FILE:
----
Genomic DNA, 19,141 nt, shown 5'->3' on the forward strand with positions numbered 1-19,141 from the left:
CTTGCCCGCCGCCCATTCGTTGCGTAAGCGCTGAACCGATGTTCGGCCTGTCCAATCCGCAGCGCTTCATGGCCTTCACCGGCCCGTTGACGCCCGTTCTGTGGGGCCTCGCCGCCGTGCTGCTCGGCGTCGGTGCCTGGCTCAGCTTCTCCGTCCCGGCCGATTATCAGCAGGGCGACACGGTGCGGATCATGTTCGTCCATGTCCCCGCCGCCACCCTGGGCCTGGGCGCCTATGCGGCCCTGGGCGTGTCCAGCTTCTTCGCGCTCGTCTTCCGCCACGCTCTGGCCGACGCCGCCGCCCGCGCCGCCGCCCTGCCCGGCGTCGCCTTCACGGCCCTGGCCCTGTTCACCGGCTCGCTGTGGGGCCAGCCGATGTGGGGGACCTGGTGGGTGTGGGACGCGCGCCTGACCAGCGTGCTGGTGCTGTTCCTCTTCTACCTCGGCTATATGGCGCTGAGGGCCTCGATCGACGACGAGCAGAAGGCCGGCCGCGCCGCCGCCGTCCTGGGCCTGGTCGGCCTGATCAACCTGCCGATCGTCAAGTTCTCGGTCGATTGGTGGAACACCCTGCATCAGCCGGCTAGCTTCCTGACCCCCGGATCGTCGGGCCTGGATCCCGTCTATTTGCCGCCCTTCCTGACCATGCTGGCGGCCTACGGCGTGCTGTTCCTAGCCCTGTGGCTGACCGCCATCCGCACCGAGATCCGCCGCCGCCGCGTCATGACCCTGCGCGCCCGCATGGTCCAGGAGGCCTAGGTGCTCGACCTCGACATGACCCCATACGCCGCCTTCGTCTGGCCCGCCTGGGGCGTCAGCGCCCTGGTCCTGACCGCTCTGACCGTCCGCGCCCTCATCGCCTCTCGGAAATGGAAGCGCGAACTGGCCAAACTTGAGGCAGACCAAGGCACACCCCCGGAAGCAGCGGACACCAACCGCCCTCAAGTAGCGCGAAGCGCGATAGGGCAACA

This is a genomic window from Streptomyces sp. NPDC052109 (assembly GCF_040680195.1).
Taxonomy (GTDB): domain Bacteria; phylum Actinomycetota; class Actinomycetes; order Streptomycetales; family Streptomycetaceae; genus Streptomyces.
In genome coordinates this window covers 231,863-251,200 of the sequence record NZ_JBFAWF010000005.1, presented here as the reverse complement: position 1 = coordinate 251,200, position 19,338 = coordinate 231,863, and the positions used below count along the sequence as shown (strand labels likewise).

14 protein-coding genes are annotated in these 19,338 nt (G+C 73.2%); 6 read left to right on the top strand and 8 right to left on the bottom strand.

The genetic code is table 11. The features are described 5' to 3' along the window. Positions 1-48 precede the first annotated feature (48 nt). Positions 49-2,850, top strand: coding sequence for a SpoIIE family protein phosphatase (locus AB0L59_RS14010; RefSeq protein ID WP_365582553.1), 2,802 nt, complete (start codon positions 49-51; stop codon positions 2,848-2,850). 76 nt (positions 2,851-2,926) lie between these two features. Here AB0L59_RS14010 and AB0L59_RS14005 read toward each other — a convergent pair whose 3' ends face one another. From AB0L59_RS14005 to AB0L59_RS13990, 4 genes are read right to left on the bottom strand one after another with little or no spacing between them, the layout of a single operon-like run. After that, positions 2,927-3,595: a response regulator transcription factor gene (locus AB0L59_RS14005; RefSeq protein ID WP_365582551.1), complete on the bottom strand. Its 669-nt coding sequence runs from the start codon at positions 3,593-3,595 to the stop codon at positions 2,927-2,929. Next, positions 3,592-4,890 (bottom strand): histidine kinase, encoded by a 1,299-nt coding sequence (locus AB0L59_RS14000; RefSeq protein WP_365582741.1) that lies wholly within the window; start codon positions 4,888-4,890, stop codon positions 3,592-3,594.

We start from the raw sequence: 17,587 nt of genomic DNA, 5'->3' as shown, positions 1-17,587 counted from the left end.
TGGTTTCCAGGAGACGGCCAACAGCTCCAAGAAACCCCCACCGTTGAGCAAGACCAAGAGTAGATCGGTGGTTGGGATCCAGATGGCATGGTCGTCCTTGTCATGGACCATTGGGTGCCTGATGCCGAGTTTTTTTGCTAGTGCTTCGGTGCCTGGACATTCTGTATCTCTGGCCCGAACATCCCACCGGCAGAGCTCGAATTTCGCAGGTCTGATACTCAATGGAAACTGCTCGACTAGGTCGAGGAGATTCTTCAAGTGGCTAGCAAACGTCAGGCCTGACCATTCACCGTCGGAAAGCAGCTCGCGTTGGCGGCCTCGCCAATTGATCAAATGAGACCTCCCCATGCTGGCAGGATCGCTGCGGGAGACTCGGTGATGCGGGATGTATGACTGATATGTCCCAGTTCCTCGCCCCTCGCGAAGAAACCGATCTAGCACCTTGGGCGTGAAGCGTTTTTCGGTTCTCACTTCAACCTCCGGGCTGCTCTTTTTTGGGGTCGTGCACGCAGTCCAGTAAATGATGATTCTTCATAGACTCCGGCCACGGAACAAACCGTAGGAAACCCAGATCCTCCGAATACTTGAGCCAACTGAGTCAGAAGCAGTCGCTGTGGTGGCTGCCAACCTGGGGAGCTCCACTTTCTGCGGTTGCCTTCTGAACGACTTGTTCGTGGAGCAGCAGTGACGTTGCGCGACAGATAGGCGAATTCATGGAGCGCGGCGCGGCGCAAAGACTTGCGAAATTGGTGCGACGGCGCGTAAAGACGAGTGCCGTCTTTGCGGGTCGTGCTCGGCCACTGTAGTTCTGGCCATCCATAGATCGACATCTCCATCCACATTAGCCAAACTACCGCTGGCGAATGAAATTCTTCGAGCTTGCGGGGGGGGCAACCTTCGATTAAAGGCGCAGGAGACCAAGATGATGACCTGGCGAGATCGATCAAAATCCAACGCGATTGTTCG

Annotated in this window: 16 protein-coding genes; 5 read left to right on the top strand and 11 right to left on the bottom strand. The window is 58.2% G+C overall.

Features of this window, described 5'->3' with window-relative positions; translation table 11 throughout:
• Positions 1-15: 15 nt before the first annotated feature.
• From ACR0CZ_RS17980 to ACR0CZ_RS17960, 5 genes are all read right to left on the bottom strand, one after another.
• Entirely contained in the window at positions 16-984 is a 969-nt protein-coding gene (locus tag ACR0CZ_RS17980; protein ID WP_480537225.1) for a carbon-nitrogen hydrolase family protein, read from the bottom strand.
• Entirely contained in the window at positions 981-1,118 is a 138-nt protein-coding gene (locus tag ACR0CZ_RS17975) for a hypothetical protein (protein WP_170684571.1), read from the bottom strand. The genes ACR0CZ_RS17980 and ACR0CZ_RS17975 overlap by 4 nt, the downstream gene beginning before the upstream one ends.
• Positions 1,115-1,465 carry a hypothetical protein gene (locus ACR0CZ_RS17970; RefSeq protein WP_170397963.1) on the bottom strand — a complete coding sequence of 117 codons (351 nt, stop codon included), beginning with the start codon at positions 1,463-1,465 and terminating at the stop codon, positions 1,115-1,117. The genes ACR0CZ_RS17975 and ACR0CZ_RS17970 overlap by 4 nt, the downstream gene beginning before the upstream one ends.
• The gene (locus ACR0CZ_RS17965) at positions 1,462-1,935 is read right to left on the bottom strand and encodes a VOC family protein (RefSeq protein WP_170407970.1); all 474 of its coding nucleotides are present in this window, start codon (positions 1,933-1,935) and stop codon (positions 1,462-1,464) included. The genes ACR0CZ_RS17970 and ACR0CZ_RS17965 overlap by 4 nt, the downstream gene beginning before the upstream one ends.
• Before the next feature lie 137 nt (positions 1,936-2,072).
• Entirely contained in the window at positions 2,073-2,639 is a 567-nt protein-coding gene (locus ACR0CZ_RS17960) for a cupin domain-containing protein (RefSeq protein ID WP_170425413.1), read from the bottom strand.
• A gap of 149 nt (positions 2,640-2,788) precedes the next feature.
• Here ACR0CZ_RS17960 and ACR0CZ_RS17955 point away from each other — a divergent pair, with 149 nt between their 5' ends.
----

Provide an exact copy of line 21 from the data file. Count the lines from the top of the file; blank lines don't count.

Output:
• Here ACR0CZ_RS17960 and ACR0CZ_RS17955 point away from each other — a divergent pair, with 149 nt between their 5' ends.